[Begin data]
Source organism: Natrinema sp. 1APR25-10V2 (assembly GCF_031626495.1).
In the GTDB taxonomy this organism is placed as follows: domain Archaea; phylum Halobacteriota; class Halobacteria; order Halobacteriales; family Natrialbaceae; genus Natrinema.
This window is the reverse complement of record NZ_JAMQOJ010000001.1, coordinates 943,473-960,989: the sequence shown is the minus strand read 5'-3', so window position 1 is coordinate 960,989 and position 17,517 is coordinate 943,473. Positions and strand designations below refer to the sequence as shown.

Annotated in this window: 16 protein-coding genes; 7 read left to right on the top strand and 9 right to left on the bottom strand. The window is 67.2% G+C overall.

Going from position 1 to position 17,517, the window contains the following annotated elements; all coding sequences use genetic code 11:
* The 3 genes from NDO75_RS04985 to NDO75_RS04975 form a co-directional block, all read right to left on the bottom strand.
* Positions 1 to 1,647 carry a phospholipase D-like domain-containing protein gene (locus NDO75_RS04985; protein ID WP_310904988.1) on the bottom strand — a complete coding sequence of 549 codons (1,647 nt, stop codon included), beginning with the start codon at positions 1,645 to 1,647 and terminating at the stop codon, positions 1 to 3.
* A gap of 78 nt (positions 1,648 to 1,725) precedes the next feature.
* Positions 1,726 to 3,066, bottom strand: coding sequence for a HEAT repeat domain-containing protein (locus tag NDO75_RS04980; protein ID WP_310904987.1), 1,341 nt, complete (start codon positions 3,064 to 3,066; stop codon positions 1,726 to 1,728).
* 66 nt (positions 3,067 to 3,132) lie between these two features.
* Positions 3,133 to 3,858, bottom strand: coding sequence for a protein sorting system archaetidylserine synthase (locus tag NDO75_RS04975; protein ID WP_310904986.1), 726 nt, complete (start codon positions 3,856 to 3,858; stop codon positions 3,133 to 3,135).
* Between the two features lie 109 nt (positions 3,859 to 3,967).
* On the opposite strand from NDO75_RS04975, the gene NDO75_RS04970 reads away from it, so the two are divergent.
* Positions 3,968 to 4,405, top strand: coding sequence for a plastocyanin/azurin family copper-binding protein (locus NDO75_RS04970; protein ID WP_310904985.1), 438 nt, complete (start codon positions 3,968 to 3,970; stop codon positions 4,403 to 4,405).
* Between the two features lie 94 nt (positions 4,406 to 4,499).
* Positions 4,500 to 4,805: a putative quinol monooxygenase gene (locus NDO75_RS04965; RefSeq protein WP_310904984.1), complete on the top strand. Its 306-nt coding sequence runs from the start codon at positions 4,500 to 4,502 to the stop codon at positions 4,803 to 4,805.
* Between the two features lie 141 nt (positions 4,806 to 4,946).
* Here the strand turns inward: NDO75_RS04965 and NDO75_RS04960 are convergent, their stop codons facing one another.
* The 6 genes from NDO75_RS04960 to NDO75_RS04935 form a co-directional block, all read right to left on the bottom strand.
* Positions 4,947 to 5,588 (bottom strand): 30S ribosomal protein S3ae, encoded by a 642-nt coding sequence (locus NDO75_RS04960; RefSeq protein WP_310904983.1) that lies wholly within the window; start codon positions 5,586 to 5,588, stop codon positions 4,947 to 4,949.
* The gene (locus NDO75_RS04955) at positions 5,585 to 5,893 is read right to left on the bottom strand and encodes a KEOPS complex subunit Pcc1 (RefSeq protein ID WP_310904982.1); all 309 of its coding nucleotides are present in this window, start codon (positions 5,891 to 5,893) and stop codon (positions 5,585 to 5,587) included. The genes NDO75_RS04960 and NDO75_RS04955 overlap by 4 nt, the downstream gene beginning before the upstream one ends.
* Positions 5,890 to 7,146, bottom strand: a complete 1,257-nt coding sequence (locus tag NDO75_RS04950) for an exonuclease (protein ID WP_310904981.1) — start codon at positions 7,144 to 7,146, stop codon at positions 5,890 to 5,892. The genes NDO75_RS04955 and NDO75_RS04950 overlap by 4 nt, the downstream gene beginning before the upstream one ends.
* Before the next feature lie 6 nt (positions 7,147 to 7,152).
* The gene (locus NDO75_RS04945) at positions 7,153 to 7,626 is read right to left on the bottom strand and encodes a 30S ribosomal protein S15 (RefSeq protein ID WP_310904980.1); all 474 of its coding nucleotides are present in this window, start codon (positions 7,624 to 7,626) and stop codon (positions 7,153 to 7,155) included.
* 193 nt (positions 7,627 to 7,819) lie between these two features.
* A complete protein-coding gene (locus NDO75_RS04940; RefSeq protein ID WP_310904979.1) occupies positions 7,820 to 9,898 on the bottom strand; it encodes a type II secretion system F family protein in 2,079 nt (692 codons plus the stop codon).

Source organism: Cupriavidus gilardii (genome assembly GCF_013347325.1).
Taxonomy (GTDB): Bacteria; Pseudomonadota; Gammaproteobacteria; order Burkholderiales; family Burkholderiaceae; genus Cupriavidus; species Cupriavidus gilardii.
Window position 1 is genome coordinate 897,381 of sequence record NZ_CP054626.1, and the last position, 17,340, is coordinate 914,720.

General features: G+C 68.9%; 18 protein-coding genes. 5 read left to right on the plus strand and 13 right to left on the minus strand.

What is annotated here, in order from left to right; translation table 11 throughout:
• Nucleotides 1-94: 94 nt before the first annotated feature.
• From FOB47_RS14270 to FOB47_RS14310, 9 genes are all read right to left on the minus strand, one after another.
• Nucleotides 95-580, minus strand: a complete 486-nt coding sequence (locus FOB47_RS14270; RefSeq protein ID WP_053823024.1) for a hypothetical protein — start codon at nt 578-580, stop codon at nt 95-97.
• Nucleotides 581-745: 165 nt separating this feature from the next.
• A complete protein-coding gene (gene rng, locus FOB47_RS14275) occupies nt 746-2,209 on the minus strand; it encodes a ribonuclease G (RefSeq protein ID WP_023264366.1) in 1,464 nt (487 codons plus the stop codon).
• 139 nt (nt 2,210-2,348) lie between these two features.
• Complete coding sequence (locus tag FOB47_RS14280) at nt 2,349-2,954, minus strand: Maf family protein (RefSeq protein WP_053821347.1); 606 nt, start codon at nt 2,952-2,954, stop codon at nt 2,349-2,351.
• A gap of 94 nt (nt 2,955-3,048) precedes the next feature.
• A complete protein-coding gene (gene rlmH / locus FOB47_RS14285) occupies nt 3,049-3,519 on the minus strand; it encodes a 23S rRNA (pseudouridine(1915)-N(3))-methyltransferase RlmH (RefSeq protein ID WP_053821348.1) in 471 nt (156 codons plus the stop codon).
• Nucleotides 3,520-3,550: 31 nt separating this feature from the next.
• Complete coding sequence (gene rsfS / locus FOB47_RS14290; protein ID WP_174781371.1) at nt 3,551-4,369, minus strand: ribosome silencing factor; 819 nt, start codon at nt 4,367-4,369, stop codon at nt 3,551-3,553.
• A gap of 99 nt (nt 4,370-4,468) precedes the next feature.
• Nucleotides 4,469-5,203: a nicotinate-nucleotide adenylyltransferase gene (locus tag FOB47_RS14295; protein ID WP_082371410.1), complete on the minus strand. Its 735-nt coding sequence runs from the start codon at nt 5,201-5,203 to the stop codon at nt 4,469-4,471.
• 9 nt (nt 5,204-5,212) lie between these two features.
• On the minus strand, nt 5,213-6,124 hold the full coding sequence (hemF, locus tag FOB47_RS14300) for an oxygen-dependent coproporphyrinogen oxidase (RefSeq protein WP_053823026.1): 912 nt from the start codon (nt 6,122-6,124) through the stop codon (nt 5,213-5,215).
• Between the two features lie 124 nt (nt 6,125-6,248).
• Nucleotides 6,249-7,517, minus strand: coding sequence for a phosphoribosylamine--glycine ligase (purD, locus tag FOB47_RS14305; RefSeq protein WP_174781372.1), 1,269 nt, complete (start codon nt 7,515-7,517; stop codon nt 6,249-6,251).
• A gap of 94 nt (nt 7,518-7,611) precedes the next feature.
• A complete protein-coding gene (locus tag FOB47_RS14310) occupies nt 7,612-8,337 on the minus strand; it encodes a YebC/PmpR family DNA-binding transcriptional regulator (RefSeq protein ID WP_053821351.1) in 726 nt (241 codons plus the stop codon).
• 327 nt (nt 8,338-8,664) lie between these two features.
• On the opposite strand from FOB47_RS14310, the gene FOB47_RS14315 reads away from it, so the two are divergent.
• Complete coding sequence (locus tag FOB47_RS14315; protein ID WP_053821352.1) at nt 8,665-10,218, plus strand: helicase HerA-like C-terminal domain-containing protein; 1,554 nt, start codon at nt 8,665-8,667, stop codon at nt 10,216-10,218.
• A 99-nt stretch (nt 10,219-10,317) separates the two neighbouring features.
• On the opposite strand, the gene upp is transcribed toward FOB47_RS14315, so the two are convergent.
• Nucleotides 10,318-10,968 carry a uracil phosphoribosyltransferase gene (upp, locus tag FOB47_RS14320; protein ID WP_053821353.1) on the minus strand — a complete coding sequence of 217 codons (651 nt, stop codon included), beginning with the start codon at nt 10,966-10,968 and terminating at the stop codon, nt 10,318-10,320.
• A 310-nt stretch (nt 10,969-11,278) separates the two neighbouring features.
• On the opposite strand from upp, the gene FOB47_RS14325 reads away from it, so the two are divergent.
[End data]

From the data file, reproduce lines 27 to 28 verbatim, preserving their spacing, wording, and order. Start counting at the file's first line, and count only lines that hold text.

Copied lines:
Source organism: Cupriavidus gilardii (genome assembly GCF_013347325.1).
Taxonomy (GTDB): Bacteria; Pseudomonadota; Gammaproteobacteria; order Burkholderiales; family Burkholderiaceae; genus Cupriavidus; species Cupriavidus gilardii.